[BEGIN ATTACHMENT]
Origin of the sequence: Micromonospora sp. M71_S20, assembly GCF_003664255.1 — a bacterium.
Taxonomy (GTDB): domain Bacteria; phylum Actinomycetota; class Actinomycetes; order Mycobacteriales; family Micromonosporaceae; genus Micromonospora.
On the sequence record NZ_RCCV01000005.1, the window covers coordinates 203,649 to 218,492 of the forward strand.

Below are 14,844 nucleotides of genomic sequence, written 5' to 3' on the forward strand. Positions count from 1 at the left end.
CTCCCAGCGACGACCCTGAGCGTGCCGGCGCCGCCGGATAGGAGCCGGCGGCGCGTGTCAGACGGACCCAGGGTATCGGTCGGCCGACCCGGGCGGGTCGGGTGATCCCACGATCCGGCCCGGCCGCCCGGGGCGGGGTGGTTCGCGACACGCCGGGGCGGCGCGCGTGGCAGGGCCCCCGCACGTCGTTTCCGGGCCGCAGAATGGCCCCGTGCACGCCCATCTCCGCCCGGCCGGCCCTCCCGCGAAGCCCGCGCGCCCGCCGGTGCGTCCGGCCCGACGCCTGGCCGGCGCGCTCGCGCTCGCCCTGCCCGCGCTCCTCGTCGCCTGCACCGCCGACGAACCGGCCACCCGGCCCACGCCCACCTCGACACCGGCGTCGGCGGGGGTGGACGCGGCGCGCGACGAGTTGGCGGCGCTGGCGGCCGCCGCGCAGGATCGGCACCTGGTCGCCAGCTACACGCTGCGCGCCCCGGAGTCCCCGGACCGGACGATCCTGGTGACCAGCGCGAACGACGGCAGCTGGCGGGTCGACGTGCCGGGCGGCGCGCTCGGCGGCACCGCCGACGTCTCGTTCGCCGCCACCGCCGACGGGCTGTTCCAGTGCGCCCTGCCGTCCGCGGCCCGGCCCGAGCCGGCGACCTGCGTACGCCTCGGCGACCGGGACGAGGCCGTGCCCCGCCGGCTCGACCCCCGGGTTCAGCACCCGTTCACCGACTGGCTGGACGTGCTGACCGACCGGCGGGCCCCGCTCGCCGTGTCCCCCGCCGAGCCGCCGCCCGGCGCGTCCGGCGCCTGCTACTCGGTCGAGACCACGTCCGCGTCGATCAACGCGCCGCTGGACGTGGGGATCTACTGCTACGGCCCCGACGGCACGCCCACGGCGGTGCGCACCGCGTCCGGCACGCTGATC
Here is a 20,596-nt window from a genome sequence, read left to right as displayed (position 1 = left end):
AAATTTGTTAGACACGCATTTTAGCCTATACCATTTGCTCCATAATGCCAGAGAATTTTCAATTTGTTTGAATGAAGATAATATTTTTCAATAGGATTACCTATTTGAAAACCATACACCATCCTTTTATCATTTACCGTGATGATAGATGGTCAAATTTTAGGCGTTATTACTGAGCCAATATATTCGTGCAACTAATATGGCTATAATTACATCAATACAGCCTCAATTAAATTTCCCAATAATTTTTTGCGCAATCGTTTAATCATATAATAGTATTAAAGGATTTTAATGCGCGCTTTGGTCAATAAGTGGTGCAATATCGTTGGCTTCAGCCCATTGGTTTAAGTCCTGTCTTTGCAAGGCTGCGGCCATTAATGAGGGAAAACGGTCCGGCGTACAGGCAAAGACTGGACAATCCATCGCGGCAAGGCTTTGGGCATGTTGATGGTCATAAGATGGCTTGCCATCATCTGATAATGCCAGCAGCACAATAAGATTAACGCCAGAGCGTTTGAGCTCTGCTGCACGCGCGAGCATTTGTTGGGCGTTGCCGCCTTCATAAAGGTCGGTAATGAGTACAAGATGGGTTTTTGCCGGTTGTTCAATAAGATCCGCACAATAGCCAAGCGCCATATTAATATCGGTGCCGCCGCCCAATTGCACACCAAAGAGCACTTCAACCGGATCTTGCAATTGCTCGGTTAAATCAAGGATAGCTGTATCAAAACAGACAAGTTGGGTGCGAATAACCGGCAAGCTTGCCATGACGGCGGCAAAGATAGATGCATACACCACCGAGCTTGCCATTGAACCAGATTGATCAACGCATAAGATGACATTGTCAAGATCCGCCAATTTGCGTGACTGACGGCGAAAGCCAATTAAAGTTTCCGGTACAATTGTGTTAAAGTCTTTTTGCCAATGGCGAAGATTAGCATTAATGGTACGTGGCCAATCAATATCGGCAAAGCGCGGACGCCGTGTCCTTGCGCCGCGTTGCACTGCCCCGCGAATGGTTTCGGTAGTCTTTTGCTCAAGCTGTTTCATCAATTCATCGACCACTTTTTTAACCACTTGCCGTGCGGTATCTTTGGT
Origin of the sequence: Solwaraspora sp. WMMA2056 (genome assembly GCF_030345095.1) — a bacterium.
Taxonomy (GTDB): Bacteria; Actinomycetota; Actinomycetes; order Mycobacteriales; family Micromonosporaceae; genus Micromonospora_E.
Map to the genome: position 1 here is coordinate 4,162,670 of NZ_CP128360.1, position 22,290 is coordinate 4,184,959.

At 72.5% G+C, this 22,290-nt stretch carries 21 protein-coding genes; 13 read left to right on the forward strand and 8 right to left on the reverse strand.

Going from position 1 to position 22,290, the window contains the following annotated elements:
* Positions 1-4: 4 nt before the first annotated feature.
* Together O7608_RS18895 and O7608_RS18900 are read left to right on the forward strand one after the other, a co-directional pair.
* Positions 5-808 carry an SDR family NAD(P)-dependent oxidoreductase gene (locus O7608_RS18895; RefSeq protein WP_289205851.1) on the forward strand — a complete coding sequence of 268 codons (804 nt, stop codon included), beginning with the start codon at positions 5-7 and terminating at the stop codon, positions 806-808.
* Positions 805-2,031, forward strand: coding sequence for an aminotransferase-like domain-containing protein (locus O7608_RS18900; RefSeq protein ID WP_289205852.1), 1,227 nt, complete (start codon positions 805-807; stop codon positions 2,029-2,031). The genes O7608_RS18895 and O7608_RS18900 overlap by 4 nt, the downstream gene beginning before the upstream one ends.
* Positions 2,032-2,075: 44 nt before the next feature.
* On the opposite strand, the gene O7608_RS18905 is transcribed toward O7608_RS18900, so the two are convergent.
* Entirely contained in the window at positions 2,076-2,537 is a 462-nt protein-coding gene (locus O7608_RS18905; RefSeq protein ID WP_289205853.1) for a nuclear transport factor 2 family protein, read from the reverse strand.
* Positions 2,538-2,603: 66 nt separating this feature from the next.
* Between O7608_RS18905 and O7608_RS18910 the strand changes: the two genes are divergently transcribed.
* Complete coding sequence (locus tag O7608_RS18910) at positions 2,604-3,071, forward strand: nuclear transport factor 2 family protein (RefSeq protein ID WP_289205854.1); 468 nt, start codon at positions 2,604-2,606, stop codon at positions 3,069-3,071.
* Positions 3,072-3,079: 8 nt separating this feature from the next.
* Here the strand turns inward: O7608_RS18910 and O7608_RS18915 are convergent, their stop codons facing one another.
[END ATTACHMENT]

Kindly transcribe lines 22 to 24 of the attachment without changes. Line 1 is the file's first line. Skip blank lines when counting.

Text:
* Complete coding sequence (locus tag O7608_RS18910) at positions 2,604-3,071, forward strand: nuclear transport factor 2 family protein (RefSeq protein ID WP_289205854.1); 468 nt, start codon at positions 2,604-2,606, stop codon at positions 3,069-3,071.
* Positions 3,072-3,079: 8 nt separating this feature from the next.
* Here the strand turns inward: O7608_RS18910 and O7608_RS18915 are convergent, their stop codons facing one another.